Jake Mortenson said…
Latest "anonymous":

"As long as we maintain the current system we will see more out of state groups realizing that it is extremely cheap and easy to try out their screwball ideas in South Dakota."

So, let me get this straight. You are complaining about people coming here, spending money, and trying to convince us of their point of view? God forbid we are presented with new information on a topic... And "screwball"? Who determines that, you? Or some central bureaucracy? Call me crazy, but I would like registered voters to decide what is "screwball" and what is "reasonable".

"For example the tribes fiqured out to try to end the competetion from the video lottery all they had to do was cough up 50-75k from their casino revenues and poof, it is on the ballot. Spend another half million and bingo- its a done deal. Cheaper than spending the money advertising trying to get South Dakotans to their casinos."

Expose them for what they are. Don't sign their petitions. Campaign against their initiative. Vote against it. But don't think restricting the ability of groups to petition will screen out only the bad ballot measures. It will screen both the good and the bad. (Not to mention, the tribe is not an out of state group).

"I really think that all we need is disclosure prior to , during and immediately after the petition drive of which group or persons are paying for the effort."

I don't think this is a bad idea, especially if it is ALL we need. However, I think if you did a little digging on your own, you could figure most of the finance stuff out.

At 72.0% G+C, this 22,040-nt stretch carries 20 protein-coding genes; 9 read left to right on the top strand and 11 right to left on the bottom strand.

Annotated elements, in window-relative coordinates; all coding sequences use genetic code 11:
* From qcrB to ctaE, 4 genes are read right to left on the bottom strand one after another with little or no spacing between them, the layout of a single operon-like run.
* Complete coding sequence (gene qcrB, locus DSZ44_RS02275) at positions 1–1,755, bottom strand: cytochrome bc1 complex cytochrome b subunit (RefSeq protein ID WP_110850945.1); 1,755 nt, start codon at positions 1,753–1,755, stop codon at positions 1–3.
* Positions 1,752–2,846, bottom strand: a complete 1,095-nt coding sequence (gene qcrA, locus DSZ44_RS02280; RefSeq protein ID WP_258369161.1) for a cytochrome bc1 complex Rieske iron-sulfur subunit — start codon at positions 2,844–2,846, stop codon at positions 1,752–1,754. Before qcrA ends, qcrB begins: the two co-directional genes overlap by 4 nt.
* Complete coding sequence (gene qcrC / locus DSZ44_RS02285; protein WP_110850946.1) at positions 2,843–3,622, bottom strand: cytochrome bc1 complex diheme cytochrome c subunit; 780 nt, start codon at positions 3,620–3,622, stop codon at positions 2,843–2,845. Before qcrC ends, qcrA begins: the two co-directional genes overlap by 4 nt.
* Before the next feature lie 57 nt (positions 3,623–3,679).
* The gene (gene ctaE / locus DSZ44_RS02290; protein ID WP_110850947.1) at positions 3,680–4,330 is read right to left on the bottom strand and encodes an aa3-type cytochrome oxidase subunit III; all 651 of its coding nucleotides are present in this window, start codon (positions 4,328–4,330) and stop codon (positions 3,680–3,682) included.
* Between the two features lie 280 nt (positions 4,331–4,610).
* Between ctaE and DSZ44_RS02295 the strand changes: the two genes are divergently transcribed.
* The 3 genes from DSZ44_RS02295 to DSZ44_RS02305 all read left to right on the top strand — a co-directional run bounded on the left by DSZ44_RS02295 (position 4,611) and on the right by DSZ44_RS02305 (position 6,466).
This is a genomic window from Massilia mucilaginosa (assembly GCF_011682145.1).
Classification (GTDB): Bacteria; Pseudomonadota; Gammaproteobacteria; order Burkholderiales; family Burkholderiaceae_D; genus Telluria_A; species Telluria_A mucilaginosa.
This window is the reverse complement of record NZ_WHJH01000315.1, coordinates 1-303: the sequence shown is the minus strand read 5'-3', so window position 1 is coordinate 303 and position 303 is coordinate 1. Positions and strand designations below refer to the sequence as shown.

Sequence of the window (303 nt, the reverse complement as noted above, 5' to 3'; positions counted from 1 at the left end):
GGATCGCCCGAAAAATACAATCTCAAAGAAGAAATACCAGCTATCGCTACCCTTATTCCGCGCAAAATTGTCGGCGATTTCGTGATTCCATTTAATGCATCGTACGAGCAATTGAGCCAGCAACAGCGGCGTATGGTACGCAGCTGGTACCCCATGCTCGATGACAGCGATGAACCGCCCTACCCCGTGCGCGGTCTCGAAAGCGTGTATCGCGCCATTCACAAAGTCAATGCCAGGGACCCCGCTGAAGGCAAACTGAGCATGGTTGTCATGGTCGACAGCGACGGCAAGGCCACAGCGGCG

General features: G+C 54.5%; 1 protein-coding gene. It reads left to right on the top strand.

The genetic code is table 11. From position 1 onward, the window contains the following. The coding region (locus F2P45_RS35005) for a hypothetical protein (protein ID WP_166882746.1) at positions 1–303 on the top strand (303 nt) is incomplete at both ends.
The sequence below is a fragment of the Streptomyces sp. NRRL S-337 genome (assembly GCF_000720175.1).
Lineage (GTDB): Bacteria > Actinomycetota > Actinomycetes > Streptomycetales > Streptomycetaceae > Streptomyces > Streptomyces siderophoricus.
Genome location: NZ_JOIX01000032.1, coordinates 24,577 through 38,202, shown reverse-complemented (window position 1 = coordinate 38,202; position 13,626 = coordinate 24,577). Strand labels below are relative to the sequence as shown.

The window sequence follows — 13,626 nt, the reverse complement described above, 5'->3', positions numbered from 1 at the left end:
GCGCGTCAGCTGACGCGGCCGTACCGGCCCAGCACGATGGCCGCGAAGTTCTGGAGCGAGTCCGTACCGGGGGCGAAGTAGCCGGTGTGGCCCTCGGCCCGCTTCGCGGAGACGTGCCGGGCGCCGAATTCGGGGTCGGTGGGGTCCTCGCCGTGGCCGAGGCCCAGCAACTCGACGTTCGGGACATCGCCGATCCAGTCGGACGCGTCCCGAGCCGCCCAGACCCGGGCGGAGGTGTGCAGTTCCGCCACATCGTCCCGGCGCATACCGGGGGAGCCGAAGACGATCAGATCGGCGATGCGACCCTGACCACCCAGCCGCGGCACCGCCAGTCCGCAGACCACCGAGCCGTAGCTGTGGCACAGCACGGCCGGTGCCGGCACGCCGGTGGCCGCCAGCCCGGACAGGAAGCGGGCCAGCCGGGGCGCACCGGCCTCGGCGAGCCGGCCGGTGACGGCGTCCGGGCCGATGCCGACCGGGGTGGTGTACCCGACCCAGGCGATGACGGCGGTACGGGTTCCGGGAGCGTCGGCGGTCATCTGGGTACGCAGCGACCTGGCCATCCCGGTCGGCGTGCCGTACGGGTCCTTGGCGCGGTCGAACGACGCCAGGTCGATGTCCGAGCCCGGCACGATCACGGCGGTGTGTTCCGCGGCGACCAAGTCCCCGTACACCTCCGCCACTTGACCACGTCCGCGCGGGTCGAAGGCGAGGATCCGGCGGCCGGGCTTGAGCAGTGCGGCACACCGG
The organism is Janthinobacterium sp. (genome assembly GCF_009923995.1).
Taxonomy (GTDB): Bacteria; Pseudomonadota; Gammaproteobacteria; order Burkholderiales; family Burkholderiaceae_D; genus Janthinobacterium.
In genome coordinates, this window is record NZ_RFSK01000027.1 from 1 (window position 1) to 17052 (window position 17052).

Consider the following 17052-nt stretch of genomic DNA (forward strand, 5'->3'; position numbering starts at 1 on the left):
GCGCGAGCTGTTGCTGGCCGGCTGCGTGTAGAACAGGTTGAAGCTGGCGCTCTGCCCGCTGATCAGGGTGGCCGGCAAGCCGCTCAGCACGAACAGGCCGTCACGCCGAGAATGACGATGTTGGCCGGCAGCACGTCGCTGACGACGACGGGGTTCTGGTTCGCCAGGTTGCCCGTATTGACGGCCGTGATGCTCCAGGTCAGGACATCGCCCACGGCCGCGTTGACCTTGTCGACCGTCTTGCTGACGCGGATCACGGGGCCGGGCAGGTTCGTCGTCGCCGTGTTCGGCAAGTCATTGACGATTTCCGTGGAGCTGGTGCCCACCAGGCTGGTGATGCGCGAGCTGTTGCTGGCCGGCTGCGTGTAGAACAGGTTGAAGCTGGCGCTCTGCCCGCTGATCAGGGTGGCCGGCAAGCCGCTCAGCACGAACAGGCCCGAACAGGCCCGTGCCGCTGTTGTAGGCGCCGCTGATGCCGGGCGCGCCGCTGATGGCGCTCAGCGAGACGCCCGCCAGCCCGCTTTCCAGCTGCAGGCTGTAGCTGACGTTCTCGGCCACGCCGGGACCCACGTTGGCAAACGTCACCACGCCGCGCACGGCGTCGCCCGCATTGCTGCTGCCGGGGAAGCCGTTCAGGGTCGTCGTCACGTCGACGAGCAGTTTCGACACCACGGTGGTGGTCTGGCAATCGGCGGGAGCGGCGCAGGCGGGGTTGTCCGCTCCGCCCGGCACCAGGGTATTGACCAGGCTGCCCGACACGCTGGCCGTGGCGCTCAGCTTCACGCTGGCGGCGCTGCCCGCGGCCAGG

Anonymous said…
Jake, you could dig all the way to China and never find out who pays for the circulation of petetions. They are not required to report therefore no one does. I certainly hope you other comments are better thought out than this one because it is just plain wrong.
Anonymous said…
Jake, are you sure that the tribes that initiated the law are from SD or perhaps from another state doing a favor, particularly since they have lent the gaming tribes money.
Jake Mortenson said…
anonymous 9:46,

No, I am not sure. It was anonymous 5:01 who suggested the tribes have backed the vidlot initiative.

And anonymous 9:44,

You are right, I was briefly confusing PAC claims. I guess I'm not sure if PACs have to note the activities of specific personnel expenditures (such as paying people to petition).
Anonymous said…
If you're afraid
that SD voters
will get to vote
on "screwball" ideas...

Then you must be afraid
that SD voters are "screwballs"
themselves

If it's screwy, it won't pass

So if you have faith
in SD voters...
what's to be afraid of?